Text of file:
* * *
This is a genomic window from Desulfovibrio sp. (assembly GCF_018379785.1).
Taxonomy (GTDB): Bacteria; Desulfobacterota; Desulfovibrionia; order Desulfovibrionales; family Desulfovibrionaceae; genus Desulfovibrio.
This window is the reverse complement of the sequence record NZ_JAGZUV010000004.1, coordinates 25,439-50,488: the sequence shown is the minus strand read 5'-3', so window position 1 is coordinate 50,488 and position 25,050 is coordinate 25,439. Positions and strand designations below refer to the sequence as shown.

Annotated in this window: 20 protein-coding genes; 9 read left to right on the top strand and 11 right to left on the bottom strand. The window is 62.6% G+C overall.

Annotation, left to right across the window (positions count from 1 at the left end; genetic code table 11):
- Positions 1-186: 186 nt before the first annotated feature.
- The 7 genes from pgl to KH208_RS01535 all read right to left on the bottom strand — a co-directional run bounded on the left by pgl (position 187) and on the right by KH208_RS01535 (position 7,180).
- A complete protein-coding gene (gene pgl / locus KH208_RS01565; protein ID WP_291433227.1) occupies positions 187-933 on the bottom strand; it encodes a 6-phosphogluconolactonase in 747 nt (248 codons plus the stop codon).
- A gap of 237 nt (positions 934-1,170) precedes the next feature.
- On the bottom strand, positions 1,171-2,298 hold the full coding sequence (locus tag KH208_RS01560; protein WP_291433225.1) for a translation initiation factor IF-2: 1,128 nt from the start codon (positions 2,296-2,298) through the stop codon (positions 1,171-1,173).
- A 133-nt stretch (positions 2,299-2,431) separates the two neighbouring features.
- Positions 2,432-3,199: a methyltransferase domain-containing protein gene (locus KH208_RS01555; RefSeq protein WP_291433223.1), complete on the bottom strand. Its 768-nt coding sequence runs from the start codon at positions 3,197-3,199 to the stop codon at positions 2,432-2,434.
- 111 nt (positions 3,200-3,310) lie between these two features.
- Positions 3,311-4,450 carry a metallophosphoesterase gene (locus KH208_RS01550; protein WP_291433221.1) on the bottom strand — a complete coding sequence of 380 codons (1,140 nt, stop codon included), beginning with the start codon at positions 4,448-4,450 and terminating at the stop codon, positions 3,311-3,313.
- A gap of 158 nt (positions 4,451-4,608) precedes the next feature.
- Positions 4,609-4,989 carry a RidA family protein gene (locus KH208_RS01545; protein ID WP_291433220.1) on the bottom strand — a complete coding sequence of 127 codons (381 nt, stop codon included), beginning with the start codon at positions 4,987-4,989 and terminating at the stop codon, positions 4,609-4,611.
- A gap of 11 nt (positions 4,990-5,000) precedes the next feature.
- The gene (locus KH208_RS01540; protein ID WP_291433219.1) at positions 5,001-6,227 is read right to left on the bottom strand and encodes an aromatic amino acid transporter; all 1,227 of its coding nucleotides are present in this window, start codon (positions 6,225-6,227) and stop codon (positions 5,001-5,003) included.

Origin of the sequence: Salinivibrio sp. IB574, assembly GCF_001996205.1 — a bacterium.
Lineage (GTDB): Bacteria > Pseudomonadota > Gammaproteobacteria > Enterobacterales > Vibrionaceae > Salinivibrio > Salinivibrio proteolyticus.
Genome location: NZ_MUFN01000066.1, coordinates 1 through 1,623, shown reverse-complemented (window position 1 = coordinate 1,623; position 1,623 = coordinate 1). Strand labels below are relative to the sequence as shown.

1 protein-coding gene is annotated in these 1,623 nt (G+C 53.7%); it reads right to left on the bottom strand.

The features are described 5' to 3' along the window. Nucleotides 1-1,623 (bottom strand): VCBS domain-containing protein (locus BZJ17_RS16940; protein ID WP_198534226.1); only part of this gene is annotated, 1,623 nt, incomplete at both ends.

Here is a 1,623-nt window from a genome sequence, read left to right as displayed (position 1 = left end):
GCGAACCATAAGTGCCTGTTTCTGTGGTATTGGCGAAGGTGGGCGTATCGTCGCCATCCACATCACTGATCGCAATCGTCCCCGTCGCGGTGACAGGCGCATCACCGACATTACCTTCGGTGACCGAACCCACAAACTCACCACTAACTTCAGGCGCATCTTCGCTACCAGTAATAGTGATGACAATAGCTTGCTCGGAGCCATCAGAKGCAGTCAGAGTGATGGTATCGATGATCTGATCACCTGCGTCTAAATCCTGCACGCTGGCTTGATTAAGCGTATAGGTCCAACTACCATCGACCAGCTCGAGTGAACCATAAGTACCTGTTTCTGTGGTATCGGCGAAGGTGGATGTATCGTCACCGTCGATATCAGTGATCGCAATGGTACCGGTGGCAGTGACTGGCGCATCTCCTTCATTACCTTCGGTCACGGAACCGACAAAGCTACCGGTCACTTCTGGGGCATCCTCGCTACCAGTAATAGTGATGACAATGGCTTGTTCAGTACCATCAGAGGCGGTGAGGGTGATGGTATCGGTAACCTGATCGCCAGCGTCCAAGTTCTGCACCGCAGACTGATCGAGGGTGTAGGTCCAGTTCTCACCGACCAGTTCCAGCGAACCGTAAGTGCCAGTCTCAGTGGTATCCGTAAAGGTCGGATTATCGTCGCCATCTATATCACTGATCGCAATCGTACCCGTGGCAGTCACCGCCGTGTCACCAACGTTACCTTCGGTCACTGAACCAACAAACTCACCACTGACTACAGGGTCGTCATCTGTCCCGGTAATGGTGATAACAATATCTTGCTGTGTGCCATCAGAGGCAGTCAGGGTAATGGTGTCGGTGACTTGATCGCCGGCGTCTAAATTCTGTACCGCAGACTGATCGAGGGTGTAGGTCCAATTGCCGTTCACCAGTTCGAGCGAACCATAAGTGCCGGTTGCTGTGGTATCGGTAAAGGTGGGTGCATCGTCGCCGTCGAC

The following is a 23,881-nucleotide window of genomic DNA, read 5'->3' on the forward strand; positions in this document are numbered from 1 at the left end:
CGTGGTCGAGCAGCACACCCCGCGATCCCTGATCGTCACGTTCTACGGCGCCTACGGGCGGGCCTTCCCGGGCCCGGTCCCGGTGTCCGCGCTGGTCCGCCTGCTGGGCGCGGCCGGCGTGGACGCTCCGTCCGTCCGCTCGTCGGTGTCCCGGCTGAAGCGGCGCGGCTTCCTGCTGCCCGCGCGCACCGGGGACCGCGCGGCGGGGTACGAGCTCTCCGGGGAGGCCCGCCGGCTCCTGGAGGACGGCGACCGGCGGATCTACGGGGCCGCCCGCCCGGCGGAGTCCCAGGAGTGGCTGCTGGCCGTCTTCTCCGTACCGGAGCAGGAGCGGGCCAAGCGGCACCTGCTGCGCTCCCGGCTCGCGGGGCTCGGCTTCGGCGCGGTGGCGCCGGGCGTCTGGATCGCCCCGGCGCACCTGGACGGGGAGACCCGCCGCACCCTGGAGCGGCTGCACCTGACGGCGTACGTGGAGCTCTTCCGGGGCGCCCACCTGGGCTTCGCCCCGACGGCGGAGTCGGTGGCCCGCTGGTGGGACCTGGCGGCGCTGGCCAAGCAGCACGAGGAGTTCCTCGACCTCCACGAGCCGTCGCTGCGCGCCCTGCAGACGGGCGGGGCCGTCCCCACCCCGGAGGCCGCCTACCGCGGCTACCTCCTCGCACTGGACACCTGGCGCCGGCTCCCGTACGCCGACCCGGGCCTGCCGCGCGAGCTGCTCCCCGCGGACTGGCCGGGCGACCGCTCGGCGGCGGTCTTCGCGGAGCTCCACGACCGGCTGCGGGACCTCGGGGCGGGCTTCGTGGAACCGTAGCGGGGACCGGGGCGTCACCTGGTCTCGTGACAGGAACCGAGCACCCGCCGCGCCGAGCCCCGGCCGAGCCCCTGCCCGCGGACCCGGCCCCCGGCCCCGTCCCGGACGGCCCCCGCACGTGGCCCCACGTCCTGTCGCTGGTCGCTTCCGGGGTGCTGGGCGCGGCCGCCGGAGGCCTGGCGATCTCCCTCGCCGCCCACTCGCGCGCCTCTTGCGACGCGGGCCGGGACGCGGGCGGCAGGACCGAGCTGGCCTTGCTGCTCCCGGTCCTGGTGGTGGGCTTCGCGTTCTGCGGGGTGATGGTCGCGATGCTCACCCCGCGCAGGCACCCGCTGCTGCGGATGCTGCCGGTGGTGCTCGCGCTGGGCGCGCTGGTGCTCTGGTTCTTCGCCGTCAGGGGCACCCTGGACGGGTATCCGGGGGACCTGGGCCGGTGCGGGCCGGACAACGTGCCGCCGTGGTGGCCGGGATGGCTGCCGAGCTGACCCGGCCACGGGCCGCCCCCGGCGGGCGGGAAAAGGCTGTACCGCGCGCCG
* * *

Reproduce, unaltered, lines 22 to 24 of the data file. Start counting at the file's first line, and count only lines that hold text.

1 protein-coding gene is annotated in these 1,623 nt (G+C 53.7%); it reads right to left on the bottom strand.

The features are described 5' to 3' along the window. Nucleotides 1-1,623 (bottom strand): VCBS domain-containing protein (locus BZJ17_RS16940; protein ID WP_198534226.1); only part of this gene is annotated, 1,623 nt, incomplete at both ends.

Here is a 1,623-nt window from a genome sequence, read left to right as displayed (position 1 = left end):